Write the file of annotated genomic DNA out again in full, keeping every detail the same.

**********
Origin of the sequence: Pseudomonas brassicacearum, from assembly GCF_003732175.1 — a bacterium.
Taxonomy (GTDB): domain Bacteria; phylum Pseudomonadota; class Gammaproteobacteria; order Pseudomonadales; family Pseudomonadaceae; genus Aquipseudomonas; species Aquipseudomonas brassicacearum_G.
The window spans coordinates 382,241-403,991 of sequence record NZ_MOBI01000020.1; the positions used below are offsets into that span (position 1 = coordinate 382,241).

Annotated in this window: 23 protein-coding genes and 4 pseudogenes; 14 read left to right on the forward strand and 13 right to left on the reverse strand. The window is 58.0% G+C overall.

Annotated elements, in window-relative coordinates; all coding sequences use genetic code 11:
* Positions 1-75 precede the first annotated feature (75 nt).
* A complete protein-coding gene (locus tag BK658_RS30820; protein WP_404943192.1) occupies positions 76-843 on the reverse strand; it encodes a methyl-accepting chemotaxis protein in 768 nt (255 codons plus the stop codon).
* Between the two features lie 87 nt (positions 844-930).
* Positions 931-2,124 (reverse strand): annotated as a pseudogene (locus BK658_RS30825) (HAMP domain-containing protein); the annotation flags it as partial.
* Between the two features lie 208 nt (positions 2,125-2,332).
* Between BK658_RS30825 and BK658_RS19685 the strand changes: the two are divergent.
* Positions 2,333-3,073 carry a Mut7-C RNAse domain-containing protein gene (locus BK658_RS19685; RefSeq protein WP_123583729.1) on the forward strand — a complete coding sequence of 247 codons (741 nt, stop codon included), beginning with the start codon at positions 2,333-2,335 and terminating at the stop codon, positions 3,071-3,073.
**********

Origin of the sequence: Pseudomonas brassicacearum, from assembly GCF_003732175.1 — a bacterium.
Taxonomy (GTDB): domain Bacteria; phylum Pseudomonadota; class Gammaproteobacteria; order Pseudomonadales; family Pseudomonadaceae; genus Aquipseudomonas; species Aquipseudomonas brassicacearum_G.
The window spans coordinates 382,241-403,991 of sequence record NZ_MOBI01000020.1; the positions used below are offsets into that span (position 1 = coordinate 382,241).

Annotated in this window: 23 protein-coding genes and 4 pseudogenes; 14 read left to right on the forward strand and 13 right to left on the reverse strand. The window is 58.0% G+C overall.

Annotated elements, in window-relative coordinates; all coding sequences use genetic code 11:
* Positions 1-75 precede the first annotated feature (75 nt).
* A complete protein-coding gene (locus tag BK658_RS30820; protein WP_404943192.1) occupies positions 76-843 on the reverse strand; it encodes a methyl-accepting chemotaxis protein in 768 nt (255 codons plus the stop codon).
* Between the two features lie 87 nt (positions 844-930).
* Positions 931-2,124 (reverse strand): annotated as a pseudogene (locus BK658_RS30825) (HAMP domain-containing protein); the annotation flags it as partial.
* Between the two features lie 208 nt (positions 2,125-2,332).
* Between BK658_RS30825 and BK658_RS19685 the strand changes: the two are divergent.
* Positions 2,333-3,073 carry a Mut7-C RNAse domain-containing protein gene (locus BK658_RS19685; RefSeq protein WP_123583729.1) on the forward strand — a complete coding sequence of 247 codons (741 nt, stop codon included), beginning with the start codon at positions 2,333-2,335 and terminating at the stop codon, positions 3,071-3,073.